Poring over enterprise tech in the context of constant PR/AR happy talk is a stressful business. Aligning claims to reality is often difficult if not impossible. Taking time out and away has allowed me to read other material, take a peek at some consumer trends, reconnect with people and generally gain a fresh perspective. Sadly, it has meant that with few exceptions, I see organisations of all stripes making sometimes dumb and sometimes dumber choices.
If we are to believe the anal-ysts (and I most certainly don't a lot of the time), then 2012 was the year when 'big data' - whatever that means, social - again whatever that means and mobile started to take on real meaning as enterprise imperatives. In each category there were some outlier examples of genuine effectiveness but the vast majority of enterprises are far removed from those 'trends.'
For example, while many larger vendors want to get in on the big data trend, I see almost no evidence that consumers are responding in a manner that fundamentally changes their behaviors. I will acknowledge that Google has entered the mainstream lexicon as I heard people of all ages, including some very spritely Scottish pensioners, talking about 'googling' on their handheld devices as a method of finding things. But from what I could tell, most could care less about Twitter or Facebook as places to share experience.
As I occasionally dipped into Twitter I could not help but be struck by the sense of desparation for attention among those who mindlessly tweeted over the holiday season. Depressingly, it was the same old faces pimping the same old stuff in a stream of contrived positivity. There were however moments of levity. A TV game show question asked about the controversy surrounding the hashtag used to promote a Susan Boyle album in November. The PR clowns overseeing that venture came up with #susanalbumparty. Read the wrong way it immediately becomes borderline unsafe for work but hilarious nonetheless. This glorious selection headlined in The Guardian amply demonstrates how stupid some businesses really are.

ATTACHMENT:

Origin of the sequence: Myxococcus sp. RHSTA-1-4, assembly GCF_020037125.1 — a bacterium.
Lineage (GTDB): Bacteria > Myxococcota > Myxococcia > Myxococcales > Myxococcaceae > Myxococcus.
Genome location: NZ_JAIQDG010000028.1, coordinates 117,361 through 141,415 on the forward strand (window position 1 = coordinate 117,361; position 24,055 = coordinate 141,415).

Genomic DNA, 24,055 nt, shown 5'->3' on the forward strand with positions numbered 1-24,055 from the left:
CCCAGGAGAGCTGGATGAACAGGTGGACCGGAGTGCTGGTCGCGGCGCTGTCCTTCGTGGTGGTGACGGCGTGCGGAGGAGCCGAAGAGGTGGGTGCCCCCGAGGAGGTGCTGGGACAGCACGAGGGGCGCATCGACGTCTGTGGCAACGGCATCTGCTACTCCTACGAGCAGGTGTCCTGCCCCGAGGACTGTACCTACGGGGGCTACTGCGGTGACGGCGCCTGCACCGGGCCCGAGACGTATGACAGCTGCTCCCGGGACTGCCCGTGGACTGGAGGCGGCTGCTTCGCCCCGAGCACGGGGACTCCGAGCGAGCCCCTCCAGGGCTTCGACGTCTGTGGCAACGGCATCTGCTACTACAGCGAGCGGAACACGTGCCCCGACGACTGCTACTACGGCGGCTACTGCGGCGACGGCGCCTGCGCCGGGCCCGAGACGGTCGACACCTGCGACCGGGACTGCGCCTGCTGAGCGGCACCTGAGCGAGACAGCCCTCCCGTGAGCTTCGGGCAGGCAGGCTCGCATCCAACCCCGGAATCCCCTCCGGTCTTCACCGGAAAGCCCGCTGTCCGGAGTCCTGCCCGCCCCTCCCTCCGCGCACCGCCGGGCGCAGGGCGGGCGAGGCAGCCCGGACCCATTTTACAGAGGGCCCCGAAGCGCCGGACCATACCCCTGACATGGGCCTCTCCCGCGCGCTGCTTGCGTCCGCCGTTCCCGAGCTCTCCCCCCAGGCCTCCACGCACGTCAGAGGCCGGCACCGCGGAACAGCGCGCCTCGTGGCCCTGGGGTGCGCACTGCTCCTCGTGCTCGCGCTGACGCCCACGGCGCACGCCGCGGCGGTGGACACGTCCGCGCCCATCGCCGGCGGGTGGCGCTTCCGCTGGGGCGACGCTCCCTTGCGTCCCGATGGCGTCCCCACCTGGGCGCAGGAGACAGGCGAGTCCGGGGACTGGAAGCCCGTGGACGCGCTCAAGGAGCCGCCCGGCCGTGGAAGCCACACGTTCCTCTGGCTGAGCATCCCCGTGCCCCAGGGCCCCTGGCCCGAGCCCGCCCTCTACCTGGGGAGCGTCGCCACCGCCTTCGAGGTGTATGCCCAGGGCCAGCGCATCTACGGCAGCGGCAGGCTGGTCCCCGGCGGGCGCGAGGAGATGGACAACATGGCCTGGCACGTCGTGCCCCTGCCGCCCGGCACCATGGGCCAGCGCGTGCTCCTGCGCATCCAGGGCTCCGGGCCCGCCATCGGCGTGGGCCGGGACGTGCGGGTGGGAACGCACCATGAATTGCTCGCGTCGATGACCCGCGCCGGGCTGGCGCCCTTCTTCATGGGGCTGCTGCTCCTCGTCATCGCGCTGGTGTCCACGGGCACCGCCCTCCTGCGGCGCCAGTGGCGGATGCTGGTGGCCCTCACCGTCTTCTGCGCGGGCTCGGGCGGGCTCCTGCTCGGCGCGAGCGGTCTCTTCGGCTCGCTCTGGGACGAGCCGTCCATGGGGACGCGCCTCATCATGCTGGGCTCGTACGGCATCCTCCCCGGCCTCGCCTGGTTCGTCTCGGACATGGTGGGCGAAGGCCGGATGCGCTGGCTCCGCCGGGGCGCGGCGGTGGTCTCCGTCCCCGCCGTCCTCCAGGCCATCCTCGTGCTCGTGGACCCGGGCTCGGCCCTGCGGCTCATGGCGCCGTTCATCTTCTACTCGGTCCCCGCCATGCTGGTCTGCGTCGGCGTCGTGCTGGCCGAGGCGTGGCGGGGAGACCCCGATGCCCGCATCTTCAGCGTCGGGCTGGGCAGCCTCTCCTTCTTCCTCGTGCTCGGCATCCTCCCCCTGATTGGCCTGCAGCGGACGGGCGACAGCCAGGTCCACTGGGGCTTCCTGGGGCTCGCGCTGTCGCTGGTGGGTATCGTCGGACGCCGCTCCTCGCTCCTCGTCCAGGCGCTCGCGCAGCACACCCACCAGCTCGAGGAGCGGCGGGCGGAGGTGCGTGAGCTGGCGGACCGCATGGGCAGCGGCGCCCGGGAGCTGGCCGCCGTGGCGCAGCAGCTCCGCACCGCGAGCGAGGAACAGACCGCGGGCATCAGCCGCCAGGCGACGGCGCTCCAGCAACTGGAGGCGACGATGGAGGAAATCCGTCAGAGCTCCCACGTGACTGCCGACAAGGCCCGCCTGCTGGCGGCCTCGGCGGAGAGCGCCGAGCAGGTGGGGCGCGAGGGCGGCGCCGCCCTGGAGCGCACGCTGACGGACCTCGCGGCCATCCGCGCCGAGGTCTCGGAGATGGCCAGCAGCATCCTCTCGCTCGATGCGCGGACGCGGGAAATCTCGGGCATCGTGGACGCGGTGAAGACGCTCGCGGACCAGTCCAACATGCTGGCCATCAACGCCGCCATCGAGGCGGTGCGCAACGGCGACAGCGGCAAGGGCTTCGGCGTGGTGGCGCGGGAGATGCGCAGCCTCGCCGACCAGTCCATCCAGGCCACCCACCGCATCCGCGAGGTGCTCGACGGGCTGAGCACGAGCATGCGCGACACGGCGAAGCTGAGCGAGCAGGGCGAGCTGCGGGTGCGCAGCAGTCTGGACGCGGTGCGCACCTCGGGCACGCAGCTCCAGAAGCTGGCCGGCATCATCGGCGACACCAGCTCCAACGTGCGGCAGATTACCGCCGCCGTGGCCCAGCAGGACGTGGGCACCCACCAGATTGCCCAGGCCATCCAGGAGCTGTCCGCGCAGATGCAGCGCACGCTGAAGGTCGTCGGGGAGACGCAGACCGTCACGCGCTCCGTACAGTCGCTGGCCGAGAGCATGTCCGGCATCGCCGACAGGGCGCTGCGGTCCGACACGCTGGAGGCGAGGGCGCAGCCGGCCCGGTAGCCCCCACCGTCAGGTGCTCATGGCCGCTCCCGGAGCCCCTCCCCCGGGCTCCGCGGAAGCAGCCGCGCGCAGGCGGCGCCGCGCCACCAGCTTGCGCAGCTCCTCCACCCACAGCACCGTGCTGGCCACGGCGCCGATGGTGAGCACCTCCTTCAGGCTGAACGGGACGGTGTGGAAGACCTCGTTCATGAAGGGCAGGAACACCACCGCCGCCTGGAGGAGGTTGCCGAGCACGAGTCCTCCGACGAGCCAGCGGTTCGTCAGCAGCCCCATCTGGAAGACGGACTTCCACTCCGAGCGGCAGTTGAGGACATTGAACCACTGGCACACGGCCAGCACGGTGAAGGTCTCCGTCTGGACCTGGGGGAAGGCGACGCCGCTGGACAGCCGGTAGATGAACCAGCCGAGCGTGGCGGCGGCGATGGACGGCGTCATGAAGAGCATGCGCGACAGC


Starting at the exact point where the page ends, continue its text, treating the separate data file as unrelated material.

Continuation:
The flipside is that I am shooting myself in the foot with an argument based upon the impact of viral effects. Maybe so but then Brits have always been up for a good laugh, mostly at some celebrity's expense. In any event does all this nonsense actually make any difference to consumers beyond the obvious entertainment value? I'm not convinced. Needless to say, I see a lot of unfollowing in my 2013 future as I try remove what now feels like ketchup laden spam from my Tweetstream.
Facebook was more tolerable though the emphasis seemed to be more on fun and highly personal stuff than anything a brand could likely latch onto with any credibility. What I did find objectionable though was the insertion of status updates that use the identities of people I have 'friended' to tell me how much they love some brand or other. I know this to be patently absurd so why annoy me?
Then we come to Trip Advisor. This, along with Booking.com has to be among the most egregious sites on the planet for promoting delusional thinking. I had a lousy experience at a restaurant and wrote it up on TA. That took a full week to appear. The great experience I had at a hotel was up in less than 36 hours. Go figure. I had a grump about this on Twitter and guess what? Those who chose to respond are mostly saying they don't trust reviews on these types of site.
I believe they do add value but only if you are prepared to dig through all the reviews and not just concentrate on the happy talk these sites showcase. Is the trade off worth it given the extent to which ADD seems to have gripped so many? In my case it is a mixed bag. The truly exceptional spots have lived up to their billing but the minute you move away from the top five percentile then it becomes a lottery.
Gamification in the consumer world may be alive and well, Trip Advisor, Booking.com and others may be wildly successful commercially, but they are foolling no-one in the long term. If 2013 doesn't put an end to the nonsense then I hold out little hope of seeing enterprise using these types of tool in anything other than a cynical manner.